New and Transitioning Professionals | Business Teachers | Career Counselors/Human Resource Professionals


Water Cooler

Information and insight about your career and the workplace at large
May 2004

News and Views

Don't assume that meeting as many people as possible and asking for information will be a boon to your career. Most great networkers know that there's more to networking than personal gain. More

Bullying affects 12-50% of workers and is a form of workplace abuse that costs employers huge sums (the U.K. reports costs of $50 billion/year) in lost productivity, illness, and compensation. Though many workers see abuse and stress as intrinsic to employment; managers often label bullying as "just" a personality conflict. But now lawyers are now seeking legal remedies for bullying, and succeeding. More info and resources

Although corporate America believes it is effectively addressing depression in the workplace, only 41 percent of employees who suffer from depression believe that they can acknowledge their illness and still get ahead in their careers, reports a survey by the University of Michigan Depression Center (UMDC). Yet employees who reach out for help and are fully treated achieve greater symptom control, which significantly improves productivity and optimism about career advancement. More


Hate networking? Let Lynne Waymon help, with 10 free tips on how to start (or continue) building your network now. Learn more

Take the bully by the horns writes Sam Horn in her book of the same title. For Horn, the object of education isn't knowledge, it's action-and that includes learning how to deal with bullies. More

No one in the workplace can afford to ignore depression, an often-misunderstood disorder that affects more than 19 million American adults (9.5% of the population). The good news is that, in more than 80% of cases, treatment is effective. Get educated . . . and then learn how to help.

Making It Work--for New Grads

Usually in this section you share how you've solved a problem on the job by recognizing your own "mentor within." This month, in honor of all the graduates who are leaving school and entering the world of work, I'm suggesting that you help "make it work for them." Here's how:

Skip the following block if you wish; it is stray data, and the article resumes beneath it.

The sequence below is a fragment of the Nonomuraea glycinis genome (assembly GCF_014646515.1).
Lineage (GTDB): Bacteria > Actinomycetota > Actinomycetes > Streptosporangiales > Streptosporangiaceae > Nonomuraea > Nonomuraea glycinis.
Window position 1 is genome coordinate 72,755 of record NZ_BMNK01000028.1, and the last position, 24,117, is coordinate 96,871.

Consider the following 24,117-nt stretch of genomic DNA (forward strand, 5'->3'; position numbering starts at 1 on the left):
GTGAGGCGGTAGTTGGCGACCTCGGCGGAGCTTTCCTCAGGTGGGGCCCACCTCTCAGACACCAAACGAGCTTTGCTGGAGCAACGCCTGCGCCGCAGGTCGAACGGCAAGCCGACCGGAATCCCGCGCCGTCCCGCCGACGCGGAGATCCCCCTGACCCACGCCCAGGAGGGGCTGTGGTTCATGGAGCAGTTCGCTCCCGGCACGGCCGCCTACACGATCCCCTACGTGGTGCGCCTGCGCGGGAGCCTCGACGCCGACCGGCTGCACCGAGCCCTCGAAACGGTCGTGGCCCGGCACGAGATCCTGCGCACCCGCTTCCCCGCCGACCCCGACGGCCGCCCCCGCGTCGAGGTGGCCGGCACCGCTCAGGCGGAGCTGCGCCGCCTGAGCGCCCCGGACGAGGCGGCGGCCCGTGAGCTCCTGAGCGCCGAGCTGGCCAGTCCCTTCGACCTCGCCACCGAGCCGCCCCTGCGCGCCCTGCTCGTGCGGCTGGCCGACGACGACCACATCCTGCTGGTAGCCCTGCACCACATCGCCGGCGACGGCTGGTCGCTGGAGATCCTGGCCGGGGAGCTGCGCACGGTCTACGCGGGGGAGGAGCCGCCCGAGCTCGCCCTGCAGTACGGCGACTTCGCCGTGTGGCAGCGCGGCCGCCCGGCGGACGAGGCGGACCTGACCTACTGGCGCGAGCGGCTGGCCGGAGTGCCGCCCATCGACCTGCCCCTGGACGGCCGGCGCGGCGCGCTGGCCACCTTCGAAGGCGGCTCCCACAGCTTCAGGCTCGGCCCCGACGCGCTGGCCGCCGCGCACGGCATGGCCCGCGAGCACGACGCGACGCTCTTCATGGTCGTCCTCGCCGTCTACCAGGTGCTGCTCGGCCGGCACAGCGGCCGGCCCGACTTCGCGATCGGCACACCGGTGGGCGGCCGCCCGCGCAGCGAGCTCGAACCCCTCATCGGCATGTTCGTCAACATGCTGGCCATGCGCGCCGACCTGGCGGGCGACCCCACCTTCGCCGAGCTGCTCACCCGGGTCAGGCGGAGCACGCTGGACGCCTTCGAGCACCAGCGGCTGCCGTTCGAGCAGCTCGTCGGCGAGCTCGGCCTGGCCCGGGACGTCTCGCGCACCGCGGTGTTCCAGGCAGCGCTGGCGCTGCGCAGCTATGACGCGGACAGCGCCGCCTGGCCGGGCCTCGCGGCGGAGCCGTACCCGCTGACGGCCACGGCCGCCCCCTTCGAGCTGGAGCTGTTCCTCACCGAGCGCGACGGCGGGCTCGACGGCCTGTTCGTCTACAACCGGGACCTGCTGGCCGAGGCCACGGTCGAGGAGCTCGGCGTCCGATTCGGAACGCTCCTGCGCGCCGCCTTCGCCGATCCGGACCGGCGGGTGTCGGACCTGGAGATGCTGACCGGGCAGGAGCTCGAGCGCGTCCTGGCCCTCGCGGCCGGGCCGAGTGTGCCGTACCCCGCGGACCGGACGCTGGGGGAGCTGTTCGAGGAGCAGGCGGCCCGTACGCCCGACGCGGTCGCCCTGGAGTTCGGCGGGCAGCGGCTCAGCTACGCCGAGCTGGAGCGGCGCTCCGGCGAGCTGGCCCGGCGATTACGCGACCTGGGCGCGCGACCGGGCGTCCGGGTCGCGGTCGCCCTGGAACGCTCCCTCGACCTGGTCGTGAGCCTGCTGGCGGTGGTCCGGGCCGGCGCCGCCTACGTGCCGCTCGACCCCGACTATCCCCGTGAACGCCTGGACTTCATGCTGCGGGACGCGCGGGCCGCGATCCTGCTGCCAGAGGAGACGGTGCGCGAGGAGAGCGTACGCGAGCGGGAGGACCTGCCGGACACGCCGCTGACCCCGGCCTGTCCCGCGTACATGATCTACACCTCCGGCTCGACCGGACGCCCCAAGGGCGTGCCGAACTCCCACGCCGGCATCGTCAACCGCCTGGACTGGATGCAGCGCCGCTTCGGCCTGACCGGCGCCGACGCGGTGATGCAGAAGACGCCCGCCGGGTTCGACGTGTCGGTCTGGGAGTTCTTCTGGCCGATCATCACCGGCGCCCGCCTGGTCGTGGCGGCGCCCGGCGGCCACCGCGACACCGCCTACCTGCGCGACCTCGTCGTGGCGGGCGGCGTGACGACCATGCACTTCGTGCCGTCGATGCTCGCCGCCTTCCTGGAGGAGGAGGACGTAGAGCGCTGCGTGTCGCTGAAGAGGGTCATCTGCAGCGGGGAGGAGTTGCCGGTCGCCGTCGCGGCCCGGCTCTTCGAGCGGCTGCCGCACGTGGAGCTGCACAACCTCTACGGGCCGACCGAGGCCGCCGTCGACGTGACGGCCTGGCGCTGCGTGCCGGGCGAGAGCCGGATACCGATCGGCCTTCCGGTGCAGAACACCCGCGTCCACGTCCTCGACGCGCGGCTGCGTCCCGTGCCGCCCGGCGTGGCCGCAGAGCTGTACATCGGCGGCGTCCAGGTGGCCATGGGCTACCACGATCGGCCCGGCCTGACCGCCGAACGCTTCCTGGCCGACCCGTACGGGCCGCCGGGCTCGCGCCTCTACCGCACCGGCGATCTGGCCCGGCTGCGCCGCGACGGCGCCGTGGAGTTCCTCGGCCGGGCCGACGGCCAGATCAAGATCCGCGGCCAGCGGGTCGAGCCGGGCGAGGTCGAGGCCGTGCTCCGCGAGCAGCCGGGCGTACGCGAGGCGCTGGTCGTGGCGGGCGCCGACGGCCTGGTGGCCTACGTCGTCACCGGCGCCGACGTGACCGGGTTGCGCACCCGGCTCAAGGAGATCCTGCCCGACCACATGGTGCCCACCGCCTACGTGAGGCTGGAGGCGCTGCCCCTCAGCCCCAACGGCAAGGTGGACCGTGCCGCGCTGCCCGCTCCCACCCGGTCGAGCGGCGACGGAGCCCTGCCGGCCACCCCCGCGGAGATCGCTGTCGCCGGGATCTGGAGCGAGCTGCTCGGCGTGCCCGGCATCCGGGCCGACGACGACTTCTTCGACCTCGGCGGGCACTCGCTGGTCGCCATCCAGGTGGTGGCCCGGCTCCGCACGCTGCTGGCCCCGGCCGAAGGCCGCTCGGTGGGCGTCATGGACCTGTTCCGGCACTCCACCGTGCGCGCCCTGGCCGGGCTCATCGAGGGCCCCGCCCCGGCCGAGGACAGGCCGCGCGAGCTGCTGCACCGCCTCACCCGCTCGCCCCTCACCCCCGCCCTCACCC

-When you sign the graduation card, remember to enclose my free bookmark with its concise 10-step action plan for being your own mentor. To get one, email me ( with your name and mailing address.

-Celebrate by taking your favorite grad to lunch or dinner, then letting him/her know you're available for help with job hunting or career mentoring.

-Gift your grad with the book Mentor Me and make it easier for him/her to succeed in the workplace. Order online by clicking here and typing "mentor me" in the search box. Note: Preview the table of contents here.

-Check in with your grad every few weeks and invite him/her to one of your networking events.

-Help your grad get organized for undertaking the job search and for handling those first important months in the workplace. Check out the Mentor Me Career Planning Binder.

-Sponsor a membership in the professional association that fits your grad's career interest. If the association sponsors local meetings, offer moral support by attending the event as your grad's guest.

Coming Soon

Book Signings

Computer Learning Centers Partnership, May 5, 2004: 8:30 am. Contact: Glynda Mayo Hall, 703 324-5237;

Meet the Authors, International Women’s Writing Guild, New York, NY. October 17, 2004. Contact: Hannelore Hahn, 212.737.7536;